On Tuesday, two armed men took five people hostage at the Saint-Etienne-du-Rouvray church in Normandy. The attackers were later killed, while at least one hostage was murdered and three people were wounded, one severely. Soon after the incident, French media reported that one of the attackers tried to go to Syria via Turkey in 2015 but was detained and extradited to France, where he was put in prison.
"What we can do is to do more in the area of peaceful reconciliation and in the area of inter-faith dialogue. Because what you often see immediately after these attacks is a really impulsive increase in Islamophobia and xenophobia," Green said.
According to Green, the Normandy attack deeply affected all Christians and clergy of various churches.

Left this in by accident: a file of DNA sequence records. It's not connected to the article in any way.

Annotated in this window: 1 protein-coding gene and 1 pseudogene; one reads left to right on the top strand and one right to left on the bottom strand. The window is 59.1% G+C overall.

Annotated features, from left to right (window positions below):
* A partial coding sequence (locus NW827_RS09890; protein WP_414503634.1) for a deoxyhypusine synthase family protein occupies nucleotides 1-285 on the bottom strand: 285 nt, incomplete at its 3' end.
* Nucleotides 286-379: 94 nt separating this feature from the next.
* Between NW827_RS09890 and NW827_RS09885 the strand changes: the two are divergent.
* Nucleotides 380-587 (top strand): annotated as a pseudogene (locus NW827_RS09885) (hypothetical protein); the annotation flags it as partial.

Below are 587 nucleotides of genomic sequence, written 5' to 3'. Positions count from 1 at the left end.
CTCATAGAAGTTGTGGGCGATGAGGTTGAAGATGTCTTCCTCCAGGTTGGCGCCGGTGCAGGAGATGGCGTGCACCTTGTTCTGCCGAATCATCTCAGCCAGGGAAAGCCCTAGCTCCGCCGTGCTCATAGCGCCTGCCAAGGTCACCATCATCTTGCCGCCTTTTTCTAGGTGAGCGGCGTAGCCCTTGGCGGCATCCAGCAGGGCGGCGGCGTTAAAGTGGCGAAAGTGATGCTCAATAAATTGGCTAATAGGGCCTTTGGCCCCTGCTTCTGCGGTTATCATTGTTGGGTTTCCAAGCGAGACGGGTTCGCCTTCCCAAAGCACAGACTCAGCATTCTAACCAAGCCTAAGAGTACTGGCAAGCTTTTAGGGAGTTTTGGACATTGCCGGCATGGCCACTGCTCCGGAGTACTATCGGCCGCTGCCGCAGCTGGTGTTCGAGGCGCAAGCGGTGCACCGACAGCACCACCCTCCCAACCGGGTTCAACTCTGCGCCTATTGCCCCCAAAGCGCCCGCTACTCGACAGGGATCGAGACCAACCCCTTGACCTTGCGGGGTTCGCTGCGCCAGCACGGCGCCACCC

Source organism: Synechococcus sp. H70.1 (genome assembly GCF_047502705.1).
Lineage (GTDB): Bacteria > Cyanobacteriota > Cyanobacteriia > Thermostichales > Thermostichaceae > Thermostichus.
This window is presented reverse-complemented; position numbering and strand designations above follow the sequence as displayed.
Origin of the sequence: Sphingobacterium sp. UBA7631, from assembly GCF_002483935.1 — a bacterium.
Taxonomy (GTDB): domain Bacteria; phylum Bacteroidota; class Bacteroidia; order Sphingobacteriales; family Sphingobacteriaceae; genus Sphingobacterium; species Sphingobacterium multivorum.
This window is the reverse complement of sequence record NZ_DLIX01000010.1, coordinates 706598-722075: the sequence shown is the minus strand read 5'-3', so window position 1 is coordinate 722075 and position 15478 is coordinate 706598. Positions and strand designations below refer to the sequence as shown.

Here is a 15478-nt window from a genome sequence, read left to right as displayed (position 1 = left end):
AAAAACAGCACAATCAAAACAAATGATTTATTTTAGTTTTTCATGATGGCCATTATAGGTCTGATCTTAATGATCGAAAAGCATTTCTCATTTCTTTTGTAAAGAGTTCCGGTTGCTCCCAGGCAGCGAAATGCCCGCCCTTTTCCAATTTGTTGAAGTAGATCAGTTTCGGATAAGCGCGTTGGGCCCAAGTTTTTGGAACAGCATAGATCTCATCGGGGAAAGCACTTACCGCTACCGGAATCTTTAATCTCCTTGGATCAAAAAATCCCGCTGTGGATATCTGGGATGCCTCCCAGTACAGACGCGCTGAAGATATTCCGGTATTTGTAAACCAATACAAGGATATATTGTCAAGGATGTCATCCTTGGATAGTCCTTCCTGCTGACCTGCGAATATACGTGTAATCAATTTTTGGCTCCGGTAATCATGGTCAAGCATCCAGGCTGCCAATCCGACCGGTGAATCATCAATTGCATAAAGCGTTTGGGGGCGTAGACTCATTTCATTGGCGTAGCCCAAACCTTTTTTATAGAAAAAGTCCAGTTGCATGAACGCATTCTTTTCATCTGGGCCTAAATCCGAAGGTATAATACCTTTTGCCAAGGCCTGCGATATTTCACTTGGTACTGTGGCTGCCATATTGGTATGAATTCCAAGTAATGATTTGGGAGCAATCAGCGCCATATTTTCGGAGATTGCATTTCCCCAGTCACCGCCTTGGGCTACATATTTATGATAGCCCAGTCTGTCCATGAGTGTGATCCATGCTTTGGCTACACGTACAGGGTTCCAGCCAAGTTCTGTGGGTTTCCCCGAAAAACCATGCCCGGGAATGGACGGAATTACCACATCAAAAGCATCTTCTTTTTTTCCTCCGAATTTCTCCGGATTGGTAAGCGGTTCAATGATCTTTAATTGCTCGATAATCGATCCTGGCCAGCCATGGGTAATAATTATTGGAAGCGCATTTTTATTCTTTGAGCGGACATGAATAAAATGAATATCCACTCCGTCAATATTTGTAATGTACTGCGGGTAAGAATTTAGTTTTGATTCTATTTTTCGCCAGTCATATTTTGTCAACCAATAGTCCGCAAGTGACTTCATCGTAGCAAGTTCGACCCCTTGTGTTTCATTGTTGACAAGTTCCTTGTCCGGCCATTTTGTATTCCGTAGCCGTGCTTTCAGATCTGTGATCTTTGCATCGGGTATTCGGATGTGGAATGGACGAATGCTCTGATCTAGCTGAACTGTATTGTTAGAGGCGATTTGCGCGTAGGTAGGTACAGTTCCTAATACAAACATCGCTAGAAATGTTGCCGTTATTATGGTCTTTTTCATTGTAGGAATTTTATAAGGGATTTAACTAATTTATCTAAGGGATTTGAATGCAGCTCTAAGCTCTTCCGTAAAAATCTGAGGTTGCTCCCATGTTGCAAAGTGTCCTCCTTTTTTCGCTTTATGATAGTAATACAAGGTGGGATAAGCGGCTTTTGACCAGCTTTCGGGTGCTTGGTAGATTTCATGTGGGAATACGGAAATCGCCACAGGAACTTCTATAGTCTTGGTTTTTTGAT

"When these things happen, it’s an attack against all people of good will, all people of faith and all Europeans. Because certainly it is not only Catholics who will be affected by that. It will be every clergy person who works in every church… This touches all Christians quiet deeply," she stated.
French President Francois Hollande said following the attack that killing the priest and attacking the Church means to "defile the Republic."
The Islamic State terrorist group, which is outlawed in many countries, including Russia and the United States, claimed responsibility for the Normandy attack.